Heat stress is also highly disruptive of reproductive processes and damages viability of sperm, oocyte and expression of estrus. Breeding season heat waves negatively impact conception and pregnancy rates.
Effects of sustained heat stress in already-pregnant females may be transposed to their offspring, resulting in decreased muscle mass, impaired metabolic function and ultimately reduced market value.
Management steps to prevent heat stress are simple.
First, ensure animals have access to cool, clean water at all times. This rule applies no matter the weather conditions, but producers should be mindful daily water intake will increase during hot spells. Always ensure watering systems have the capacity to keep up with livestock demand, or else plan to provide supplemental water.
Second, when possible, provide access to shade. Simply removing animals from direct exposure to solar radiation has been shown to alleviate the most severe effects of heat stress. Trees make excellent natural shades, and transpiration from the leaves can actually cool the microclimate beneath their canopies. Ensure sheds and other manufactured structures are well ventilated.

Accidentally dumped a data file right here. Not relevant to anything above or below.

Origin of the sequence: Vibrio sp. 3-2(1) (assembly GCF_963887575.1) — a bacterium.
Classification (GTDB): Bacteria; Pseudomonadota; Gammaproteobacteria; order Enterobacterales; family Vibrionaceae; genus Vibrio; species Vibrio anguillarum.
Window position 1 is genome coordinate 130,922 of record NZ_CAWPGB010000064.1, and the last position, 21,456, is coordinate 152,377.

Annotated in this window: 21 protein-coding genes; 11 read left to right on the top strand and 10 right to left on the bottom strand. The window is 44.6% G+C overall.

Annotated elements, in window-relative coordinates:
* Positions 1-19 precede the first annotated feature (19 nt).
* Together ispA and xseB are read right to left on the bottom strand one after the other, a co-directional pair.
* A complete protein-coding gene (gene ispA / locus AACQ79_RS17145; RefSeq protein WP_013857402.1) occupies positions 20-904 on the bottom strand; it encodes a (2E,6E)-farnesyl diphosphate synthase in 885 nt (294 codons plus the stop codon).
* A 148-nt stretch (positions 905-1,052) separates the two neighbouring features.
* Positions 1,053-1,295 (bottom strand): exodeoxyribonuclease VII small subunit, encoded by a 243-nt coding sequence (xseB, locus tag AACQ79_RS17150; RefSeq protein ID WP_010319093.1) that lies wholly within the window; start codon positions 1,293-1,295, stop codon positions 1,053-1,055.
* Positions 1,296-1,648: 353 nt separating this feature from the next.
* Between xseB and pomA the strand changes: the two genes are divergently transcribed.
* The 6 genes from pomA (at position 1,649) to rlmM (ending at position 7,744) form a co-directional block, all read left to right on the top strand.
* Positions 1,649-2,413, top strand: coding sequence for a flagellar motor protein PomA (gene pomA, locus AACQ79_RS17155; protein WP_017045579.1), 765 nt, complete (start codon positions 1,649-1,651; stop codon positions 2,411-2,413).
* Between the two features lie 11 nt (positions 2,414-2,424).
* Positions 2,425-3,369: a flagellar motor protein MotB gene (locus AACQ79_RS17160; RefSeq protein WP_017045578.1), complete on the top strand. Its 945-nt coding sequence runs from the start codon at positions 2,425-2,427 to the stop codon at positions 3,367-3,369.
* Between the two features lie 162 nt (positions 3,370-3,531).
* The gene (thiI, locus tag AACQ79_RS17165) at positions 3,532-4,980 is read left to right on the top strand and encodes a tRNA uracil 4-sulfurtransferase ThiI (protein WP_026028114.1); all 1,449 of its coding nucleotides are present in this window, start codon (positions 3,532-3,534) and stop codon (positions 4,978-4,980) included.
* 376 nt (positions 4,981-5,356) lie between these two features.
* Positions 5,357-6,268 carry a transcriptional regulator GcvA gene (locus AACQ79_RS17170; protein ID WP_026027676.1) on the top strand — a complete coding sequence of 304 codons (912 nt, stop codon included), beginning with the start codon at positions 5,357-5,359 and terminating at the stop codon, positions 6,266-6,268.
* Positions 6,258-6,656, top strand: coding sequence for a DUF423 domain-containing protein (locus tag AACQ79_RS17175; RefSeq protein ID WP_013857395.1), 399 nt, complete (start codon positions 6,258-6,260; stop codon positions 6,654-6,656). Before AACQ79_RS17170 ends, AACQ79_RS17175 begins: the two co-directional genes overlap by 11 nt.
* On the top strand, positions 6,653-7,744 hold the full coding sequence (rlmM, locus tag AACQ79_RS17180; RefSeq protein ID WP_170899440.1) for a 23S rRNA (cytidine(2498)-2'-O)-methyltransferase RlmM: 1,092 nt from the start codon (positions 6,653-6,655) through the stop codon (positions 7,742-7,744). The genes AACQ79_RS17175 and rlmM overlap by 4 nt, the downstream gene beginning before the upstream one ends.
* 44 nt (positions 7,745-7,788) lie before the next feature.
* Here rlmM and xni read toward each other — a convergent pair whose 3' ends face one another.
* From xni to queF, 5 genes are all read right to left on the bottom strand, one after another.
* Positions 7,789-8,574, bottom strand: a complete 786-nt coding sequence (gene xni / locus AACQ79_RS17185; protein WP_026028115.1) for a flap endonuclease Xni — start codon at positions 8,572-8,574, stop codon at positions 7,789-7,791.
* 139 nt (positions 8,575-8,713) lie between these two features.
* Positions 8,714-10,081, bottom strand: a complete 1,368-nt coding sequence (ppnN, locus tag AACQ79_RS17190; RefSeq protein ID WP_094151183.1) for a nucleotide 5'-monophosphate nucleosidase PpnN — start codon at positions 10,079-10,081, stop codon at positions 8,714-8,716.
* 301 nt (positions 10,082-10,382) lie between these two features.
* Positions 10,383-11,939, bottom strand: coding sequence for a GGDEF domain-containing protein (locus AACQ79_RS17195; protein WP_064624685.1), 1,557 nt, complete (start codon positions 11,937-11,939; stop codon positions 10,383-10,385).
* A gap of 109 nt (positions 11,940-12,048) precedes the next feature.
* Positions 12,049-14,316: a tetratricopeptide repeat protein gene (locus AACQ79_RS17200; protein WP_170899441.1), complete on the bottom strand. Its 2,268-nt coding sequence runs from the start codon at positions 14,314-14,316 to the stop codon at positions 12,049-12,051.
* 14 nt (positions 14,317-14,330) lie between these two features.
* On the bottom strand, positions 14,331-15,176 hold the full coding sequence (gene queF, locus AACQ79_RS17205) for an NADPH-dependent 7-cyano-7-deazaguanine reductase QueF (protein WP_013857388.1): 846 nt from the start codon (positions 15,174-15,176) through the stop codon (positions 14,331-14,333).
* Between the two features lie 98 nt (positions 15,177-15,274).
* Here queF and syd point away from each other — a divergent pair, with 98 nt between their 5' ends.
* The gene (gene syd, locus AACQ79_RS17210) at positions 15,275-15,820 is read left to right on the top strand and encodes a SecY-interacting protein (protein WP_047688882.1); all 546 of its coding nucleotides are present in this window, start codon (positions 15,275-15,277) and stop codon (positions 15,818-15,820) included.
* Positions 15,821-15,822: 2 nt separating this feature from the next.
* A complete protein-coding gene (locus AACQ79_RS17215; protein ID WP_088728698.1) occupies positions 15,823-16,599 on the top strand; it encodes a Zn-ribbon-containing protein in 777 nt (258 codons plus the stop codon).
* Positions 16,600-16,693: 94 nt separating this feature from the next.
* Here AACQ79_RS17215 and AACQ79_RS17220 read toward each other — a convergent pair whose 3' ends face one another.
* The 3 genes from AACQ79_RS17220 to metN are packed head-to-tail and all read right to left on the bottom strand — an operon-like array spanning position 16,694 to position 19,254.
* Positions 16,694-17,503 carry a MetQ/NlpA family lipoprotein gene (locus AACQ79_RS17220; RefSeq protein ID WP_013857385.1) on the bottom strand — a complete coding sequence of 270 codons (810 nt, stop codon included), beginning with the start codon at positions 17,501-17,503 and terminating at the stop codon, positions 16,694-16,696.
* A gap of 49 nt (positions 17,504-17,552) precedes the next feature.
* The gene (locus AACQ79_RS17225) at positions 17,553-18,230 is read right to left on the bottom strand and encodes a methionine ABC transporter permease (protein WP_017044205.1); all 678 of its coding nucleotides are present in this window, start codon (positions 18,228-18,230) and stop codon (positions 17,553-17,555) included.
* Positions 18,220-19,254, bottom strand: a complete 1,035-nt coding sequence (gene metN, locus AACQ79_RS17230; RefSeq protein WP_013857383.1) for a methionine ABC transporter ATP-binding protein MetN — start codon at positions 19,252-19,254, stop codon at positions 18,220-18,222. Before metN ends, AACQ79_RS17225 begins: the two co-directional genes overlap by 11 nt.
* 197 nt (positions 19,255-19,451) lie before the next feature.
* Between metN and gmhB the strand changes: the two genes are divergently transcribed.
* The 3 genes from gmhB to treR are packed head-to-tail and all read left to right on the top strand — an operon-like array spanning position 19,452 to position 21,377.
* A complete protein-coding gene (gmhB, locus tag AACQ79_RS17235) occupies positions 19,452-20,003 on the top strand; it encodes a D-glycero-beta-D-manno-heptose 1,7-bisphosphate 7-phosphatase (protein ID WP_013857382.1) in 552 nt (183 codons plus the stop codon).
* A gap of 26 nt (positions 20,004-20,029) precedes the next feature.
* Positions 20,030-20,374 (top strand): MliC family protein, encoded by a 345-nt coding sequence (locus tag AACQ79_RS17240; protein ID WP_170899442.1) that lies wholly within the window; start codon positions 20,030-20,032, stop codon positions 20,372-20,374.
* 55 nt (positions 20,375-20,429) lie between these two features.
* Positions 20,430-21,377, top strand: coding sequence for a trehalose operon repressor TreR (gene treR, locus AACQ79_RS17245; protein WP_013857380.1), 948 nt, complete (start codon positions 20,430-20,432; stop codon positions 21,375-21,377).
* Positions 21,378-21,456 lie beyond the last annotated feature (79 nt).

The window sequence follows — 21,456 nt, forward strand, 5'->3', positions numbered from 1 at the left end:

Third, avoid handling livestock during the hottest hours of the day. Morning work should be finished around 10 a.m. and evening work should not begin until after 4 p.m., as a general rule. When animal work or transport during this time cannot be avoided, use extreme caution to minimize handling stress when loading and unloading, and have water ready and available at the destination site.
Managing heat stress
Hot temperatures are hard on humans and livestock alike. Keeping a close eye on animals as summer conditions peak, ensuring access to water and shade and limiting handling to cooler hours of the day will minimize the impact of heat stress on growth and performance. Managing for heat stress allows ranchers to continue making progress toward their production goals.
While summer humidity conditions in Wyoming do not often reach extreme conditions causing emergency heat exposure situations, it is worth noting heat stress can occur in any animal experiencing conditions for which they are not acclimatized.
For example, a week of unusually warm temperatures following an April blizzard may induce mild heat stress. Likewise, bringing cattle down from the mountain as lingering summer conditions warm up the lower elevations may induce heat stress. As always, monitor animals for unusual behaviors during times of shifting weather patterns.
For additional resources on managing heat stress in livestock, visit uwyo.edu/barnbackyard/_files/documents/magazine/2018/summer/0718heatstress.pdf,
beef.unl.edu/beefwatch/heat-stress-handling-cattle-through-high-heat-humidity-indexes\ or sheepandgoat.com/heatstress.
Micah Most is the Johnson County Agriculture and Natural Resources educator with University of Wyoming Extension. He can be reached at email@example.com.